“Honeyglue” is an amazing film that will challenge your ideas and perspectives on life. The entire project started as a way of processing a recent death. James Bird talked to Equality365 about the film, the process and the great cast of characters. It is screening Friday, June 17th at SIFF Film Center. The filmmakers will be present for a Q&A after the film. Get more info here
Short description of the film:
After learning she only has three months to live, Morgan flips her conservative protected life upside down. That is where she meets Jordan, a rebellious gender-defying artist, who takes her on adventure of a lifetime.
Earle Dutton: Could you tell me a little about your film “Honeyglue”?
James Bird: “Honeyglue” is a film that we made about a girl named Morgan who has three months left to live. Instead of following the tradition medical advice and staying home, she goes on this adventure to show that three months can be a lifetime if you live it right. You can do all the things you dreamt of doing. It is for all of the people that feel like there is no hope. I think as people we tend to push things down the line and think we can just do them later. Life is about actually doing it right now. You can achieve everything if you just get up and do it.
ED: What was it like to work with Christopher Heyerdahl?
JB: It was weird because when I received all of this clips he was this brooding bad man. Then I met him. He is super tall, like six foot four and just really sweet. You can see the warmth in his eyes. You could just see that he was going to be the perfect dad for the film. It was a shock. I just wanted to hug him as soon as I met him. I just wanted to hug him all of the time.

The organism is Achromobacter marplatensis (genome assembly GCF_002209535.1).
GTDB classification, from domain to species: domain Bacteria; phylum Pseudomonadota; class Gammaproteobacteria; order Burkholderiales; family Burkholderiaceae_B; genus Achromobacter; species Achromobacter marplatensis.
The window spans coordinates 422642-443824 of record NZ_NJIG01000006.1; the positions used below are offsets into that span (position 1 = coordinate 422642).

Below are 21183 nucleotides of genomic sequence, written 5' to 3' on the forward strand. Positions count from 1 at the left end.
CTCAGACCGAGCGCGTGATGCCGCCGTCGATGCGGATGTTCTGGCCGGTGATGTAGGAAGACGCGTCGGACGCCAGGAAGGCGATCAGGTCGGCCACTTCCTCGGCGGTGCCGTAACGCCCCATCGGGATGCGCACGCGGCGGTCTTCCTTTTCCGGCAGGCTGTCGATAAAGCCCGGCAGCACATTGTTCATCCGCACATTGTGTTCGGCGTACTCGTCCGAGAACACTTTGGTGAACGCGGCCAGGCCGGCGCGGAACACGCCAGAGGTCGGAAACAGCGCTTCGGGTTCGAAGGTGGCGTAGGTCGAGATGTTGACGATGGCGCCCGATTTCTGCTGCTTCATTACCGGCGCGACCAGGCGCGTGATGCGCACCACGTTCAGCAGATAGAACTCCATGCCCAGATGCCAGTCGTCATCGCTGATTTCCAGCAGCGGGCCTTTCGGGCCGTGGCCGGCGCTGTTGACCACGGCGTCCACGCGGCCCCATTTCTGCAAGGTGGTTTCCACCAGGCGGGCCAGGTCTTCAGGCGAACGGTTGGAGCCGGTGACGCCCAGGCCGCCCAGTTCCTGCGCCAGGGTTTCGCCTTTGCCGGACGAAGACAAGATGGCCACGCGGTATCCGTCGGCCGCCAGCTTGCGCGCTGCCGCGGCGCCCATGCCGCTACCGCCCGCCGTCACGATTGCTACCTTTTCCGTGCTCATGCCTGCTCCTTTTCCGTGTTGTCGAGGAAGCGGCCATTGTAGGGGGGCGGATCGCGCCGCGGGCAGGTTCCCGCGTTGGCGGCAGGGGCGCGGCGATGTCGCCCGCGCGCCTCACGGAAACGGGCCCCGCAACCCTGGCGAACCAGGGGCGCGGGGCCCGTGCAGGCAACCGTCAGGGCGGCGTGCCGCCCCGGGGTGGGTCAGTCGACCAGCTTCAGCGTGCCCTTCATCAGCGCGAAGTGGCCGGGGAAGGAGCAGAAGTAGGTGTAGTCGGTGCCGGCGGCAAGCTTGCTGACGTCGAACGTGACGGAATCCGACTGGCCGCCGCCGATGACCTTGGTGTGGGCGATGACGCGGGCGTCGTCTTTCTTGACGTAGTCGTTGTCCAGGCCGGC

ED: What was it like to witness the transformation of Zach Villa into his character Jordan?
JB: That was really cool. He was the only person to audition for the role that actually dressed the part. He showed up in fishnets, makeup and a skirt. I saw him and knew that he was Jordan.
ED: What was favorite thing about working with Adriana Mather?
JB: I worked on a comedy with her right before “Honeyglue” called “Eat Spirit Eat”. She got to play this very quirky girl that just jumps into everything. Her character was one of those people that is a producer one day, a dog walker another, and a barista the next. I got to really see how weird she could be. In “Honeyglue” she is totally different. The research for this part was just devastating for her. She had to put herself in a lot of emotionally difficult situations. She had to meet people with cancer. She had to live their lives through their words. She had to learn to be those people. She had to learn to be these people but also pull the adventurous part of herself out and use it. She had to go on this adventure with Jordan and be that weird girl again. Her character carries the stress for her family. They are there but she is the one going through it all. She had to take on all that baggage but then in one moment just drops it all and goes.
ED: What is your favorite part of this movie?